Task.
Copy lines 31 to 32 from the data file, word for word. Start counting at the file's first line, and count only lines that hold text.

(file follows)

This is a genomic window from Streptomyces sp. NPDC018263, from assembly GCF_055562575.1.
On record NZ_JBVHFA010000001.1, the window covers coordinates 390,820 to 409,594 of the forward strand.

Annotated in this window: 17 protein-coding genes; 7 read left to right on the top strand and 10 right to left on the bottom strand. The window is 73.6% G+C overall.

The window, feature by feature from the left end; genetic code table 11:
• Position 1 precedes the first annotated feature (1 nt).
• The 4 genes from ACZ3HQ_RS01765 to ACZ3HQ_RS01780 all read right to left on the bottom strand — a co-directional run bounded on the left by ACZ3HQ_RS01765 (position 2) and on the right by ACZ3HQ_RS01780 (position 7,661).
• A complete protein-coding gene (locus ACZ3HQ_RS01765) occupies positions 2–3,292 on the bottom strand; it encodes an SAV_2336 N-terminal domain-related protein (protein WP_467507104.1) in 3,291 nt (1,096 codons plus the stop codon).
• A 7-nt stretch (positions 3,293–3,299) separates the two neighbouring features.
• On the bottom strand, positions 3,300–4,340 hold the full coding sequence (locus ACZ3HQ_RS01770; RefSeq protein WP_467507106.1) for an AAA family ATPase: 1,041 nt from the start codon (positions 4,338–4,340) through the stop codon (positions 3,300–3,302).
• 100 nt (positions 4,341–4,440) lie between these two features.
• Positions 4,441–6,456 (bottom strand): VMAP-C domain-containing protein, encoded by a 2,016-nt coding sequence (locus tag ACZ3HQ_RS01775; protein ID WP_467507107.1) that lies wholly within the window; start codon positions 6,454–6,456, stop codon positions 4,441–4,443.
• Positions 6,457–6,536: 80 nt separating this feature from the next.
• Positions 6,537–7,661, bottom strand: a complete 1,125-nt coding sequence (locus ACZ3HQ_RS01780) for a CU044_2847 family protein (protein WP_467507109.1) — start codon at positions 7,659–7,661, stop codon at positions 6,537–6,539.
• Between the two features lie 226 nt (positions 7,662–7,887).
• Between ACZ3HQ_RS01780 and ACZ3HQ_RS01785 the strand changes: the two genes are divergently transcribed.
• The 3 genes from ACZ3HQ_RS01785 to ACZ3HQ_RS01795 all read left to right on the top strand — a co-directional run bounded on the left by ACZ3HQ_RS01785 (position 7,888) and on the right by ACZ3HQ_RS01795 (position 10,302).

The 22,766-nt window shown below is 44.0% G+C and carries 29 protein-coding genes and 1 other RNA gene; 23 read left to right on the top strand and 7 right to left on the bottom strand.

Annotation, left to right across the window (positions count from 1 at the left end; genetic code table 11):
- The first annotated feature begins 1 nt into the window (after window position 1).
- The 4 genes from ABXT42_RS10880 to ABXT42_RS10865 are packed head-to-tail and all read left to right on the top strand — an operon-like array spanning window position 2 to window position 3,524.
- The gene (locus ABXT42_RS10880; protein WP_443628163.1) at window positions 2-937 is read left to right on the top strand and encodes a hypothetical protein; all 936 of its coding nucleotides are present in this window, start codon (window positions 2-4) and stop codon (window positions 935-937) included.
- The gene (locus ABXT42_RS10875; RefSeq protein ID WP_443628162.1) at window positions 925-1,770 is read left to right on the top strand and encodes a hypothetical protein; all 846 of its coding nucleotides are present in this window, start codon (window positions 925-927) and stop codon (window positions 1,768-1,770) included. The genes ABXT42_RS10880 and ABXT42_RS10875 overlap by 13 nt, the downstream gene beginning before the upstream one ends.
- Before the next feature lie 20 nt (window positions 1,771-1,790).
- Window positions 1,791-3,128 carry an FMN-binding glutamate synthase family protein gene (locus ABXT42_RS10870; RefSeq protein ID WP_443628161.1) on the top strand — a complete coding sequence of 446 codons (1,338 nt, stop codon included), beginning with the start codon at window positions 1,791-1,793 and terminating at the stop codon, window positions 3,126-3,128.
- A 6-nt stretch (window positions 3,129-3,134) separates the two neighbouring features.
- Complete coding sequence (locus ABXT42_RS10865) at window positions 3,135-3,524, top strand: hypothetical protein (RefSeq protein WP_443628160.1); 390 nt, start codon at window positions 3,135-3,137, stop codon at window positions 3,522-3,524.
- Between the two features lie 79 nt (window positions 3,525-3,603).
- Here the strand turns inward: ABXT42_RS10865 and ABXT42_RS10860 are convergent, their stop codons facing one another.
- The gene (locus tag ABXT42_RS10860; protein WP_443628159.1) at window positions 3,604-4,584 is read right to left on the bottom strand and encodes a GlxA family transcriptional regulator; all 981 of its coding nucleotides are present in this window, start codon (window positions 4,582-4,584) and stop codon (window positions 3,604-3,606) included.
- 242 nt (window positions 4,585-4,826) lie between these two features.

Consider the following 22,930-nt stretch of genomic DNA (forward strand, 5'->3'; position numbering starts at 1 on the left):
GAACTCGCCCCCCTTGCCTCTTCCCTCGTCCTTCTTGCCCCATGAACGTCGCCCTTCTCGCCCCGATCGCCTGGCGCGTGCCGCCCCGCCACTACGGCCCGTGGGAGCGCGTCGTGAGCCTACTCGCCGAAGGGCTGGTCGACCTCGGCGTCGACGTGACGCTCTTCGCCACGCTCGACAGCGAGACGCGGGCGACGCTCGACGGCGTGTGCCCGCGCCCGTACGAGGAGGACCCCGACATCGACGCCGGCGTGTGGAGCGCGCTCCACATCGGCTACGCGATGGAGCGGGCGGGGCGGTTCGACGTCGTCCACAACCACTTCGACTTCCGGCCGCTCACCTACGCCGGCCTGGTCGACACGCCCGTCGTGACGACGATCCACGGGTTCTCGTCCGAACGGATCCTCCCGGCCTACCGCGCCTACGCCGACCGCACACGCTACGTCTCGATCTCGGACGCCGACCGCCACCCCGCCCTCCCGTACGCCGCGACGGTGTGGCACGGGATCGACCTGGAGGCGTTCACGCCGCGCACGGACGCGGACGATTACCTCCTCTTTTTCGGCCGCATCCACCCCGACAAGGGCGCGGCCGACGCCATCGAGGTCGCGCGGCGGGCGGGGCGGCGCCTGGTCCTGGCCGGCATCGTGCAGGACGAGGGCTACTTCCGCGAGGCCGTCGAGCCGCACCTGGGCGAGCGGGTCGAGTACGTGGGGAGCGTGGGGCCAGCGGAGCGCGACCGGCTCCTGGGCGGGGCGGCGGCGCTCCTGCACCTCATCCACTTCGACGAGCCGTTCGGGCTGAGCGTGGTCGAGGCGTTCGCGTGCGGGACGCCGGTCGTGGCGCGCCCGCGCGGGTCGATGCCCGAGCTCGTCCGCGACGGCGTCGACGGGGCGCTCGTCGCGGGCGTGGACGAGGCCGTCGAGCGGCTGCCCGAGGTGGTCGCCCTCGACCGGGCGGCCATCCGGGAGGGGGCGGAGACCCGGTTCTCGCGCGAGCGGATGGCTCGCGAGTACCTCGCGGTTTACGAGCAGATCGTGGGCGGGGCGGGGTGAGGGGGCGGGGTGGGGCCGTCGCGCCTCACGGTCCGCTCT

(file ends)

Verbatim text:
Consider the following 22,930-nt stretch of genomic DNA (forward strand, 5'->3'; position numbering starts at 1 on the left):
GAACTCGCCCCCCTTGCCTCTTCCCTCGTCCTTCTTGCCCCATGAACGTCGCCCTTCTCGCCCCGATCGCCTGGCGCGTGCCGCCCCGCCACTACGGCCCGTGGGAGCGCGTCGTGAGCCTACTCGCCGAAGGGCTGGTCGACCTCGGCGTCGACGTGACGCTCTTCGCCACGCTCGACAGCGAGACGCGGGCGACGCTCGACGGCGTGTGCCCGCGCCCGTACGAGGAGGACCCCGACATCGACGCCGGCGTGTGGAGCGCGCTCCACATCGGCTACGCGATGGAGCGGGCGGGGCGGTTCGACGTCGTCCACAACCACTTCGACTTCCGGCCGCTCACCTACGCCGGCCTGGTCGACACGCCCGTCGTGACGACGATCCACGGGTTCTCGTCCGAACGGATCCTCCCGGCCTACCGCGCCTACGCCGACCGCACACGCTACGTCTCGATCTCGGACGCCGACCGCCACCCCGCCCTCCCGTACGCCGCGACGGTGTGGCACGGGATCGACCTGGAGGCGTTCACGCCGCGCACGGACGCGGACGATTACCTCCTCTTTTTCGGCCGCATCCACCCCGACAAGGGCGCGGCCGACGCCATCGAGGTCGCGCGGCGGGCGGGGCGGCGCCTGGTCCTGGCCGGCATCGTGCAGGACGAGGGCTACTTCCGCGAGGCCGTCGAGCCGCACCTGGGCGAGCGGGTCGAGTACGTGGGGAGCGTGGGGCCAGCGGAGCGCGACCGGCTCCTGGGCGGGGCGGCGGCGCTCCTGCACCTCATCCACTTCGACGAGCCGTTCGGGCTGAGCGTGGTCGAGGCGTTCGCGTGCGGGACGCCGGTCGTGGCGCGCCCGCGCGGGTCGATGCCCGAGCTCGTCCGCGACGGCGTCGACGGGGCGCTCGTCGCGGGCGTGGACGAGGCCGTCGAGCGGCTGCCCGAGGTGGTCGCCCTCGACCGGGCGGCCATCCGGGAGGGGGCGGAGACCCGGTTCTCGCGCGAGCGGATGGCTCGCGAGTACCTCGCGGTTTACGAGCAGATCGTGGGCGGGGCGGGGTGAGGGGGCGGGGTGGGGCCGTCGCGCCTCACGGTCCGCTCT